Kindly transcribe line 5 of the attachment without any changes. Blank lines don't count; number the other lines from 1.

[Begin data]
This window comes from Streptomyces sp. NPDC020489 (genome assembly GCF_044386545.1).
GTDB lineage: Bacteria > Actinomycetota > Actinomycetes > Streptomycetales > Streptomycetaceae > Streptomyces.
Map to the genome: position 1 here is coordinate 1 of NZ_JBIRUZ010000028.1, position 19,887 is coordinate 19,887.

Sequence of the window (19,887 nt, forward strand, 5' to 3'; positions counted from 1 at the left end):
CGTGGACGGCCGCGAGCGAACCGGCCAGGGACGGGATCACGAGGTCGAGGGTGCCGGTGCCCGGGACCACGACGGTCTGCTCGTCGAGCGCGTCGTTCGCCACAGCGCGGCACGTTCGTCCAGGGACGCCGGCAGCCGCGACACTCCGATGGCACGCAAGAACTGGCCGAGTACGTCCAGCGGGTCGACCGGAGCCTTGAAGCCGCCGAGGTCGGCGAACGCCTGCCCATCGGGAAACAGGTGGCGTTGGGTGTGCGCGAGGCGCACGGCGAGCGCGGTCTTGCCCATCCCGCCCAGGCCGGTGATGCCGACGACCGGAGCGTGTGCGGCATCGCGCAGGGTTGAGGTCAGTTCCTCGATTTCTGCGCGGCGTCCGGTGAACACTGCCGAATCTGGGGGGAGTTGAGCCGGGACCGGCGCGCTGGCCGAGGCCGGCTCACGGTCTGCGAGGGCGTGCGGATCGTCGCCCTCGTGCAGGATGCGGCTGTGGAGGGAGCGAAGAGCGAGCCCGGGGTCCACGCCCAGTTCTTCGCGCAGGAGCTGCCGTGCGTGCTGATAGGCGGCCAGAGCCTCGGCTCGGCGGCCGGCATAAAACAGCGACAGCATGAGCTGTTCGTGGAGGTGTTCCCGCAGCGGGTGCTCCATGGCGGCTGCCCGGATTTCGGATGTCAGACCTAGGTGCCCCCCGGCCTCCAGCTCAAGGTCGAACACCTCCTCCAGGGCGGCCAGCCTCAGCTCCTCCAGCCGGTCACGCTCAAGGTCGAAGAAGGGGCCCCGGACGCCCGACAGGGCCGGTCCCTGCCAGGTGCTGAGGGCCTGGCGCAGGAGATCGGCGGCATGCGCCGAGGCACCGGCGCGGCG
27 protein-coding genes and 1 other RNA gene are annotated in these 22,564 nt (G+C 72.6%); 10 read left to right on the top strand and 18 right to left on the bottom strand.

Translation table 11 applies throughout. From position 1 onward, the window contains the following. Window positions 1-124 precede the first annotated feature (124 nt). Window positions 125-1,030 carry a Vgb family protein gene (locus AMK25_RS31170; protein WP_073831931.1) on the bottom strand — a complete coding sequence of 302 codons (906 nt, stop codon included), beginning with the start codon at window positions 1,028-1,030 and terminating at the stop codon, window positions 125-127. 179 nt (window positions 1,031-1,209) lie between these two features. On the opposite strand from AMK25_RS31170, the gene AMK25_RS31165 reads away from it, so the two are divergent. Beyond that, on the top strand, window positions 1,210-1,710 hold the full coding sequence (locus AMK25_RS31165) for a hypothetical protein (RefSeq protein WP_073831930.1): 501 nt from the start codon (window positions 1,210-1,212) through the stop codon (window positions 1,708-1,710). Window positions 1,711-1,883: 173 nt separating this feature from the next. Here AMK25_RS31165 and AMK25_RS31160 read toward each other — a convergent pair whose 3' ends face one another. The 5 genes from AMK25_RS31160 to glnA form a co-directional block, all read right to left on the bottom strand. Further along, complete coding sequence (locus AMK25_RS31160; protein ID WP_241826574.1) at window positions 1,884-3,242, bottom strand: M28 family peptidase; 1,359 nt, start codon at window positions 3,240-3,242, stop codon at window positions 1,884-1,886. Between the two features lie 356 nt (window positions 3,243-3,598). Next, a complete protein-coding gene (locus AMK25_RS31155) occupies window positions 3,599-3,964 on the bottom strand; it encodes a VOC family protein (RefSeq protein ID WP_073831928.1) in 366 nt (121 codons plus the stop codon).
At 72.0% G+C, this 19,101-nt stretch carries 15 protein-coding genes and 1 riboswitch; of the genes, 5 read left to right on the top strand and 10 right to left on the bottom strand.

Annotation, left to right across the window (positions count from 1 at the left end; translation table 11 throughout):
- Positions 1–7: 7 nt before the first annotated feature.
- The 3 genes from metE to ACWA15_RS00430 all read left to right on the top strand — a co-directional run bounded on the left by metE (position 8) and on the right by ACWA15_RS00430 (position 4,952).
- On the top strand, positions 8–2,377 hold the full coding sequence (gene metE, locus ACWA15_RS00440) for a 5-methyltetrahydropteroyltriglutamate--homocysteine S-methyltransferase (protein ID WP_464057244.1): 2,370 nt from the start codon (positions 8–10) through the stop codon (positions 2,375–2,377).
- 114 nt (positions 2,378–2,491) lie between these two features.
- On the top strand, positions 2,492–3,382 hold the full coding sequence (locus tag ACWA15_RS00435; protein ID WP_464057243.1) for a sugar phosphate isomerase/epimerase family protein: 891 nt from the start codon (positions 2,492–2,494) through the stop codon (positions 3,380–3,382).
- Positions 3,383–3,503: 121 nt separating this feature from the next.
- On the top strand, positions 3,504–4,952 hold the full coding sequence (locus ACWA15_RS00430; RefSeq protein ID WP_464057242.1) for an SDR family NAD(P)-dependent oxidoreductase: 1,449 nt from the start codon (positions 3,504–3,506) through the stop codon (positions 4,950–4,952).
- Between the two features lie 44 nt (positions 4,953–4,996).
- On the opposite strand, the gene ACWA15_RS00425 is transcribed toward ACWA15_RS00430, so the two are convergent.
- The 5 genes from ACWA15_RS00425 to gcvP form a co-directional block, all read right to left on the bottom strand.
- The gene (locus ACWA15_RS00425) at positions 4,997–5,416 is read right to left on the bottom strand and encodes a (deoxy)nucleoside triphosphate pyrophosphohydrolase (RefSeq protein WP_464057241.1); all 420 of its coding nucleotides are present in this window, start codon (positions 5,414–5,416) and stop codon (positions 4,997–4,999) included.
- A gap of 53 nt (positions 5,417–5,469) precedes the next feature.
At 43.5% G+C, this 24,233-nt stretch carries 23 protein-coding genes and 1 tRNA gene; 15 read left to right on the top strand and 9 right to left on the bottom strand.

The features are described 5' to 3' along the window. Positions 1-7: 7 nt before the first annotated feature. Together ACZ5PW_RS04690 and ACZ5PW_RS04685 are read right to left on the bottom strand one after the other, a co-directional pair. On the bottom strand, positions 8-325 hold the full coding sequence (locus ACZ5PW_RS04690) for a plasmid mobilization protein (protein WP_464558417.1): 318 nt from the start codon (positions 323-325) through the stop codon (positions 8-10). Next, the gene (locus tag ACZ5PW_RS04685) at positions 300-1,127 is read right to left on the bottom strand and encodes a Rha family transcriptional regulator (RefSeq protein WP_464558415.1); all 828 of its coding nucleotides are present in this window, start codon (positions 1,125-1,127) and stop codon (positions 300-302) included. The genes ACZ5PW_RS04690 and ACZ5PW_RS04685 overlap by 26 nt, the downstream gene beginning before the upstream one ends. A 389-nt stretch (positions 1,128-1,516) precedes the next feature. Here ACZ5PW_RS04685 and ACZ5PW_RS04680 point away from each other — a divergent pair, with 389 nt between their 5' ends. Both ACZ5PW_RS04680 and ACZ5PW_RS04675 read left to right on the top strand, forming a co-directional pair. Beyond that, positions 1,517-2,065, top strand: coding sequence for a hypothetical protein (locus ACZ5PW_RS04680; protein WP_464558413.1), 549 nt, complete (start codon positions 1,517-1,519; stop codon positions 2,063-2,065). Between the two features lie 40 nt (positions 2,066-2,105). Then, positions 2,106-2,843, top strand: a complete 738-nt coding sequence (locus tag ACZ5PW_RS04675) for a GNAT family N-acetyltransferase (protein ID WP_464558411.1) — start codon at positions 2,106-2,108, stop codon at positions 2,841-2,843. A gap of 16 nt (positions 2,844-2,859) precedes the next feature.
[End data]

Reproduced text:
CGTGGACGGCCGCGAGCGAACCGGCCAGGGACGGGATCACGAGGTCGAGGGTGCCGGTGCCCGGGACCACGACGGTCTGCTCGTCGAGCGCGTCGTTCGCCACAGCGCGGCACGTTCGTCCAGGGACGCCGGCAGCCGCGACACTCCGATGGCACGCAAGAACTGGCCGAGTACGTCCAGCGGGTCGACCGGAGCCTTGAAGCCGCCGAGGTCGGCGAACGCCTGCCCATCGGGAAACAGGTGGCGTTGGGTGTGCGCGAGGCGCACGGCGAGCGCGGTCTTGCCCATCCCGCCCAGGCCGGTGATGCCGACGACCGGAGCGTGTGCGGCATCGCGCAGGGTTGAGGTCAGTTCCTCGATTTCTGCGCGGCGTCCGGTGAACACTGCCGAATCTGGGGGGAGTTGAGCCGGGACCGGCGCGCTGGCCGAGGCCGGCTCACGGTCTGCGAGGGCGTGCGGATCGTCGCCCTCGTGCAGGATGCGGCTGTGGAGGGAGCGAAGAGCGAGCCCGGGGTCCACGCCCAGTTCTTCGCGCAGGAGCTGCCGTGCGTGCTGATAGGCGGCCAGAGCCTCGGCTCGGCGGCCGGCATAAAACAGCGACAGCATGAGCTGTTCGTGGAGGTGTTCCCGCAGCGGGTGCTCCATGGCGGCTGCCCGGATTTCGGATGTCAGACCTAGGTGCCCCCCGGCCTCCAGCTCAAGGTCGAACACCTCCTCCAGGGCGGCCAGCCTCAGCTCCTCCAGCCGGTCACGCTCAAGGTCGAAGAAGGGGCCCCGGACGCCCGACAGGGCCGGTCCCTGCCAGGTGCTGAGGGCCTGGCGCAGGAGATCGGCGGCATGCGCCGAGGCACCGGCGCGGCG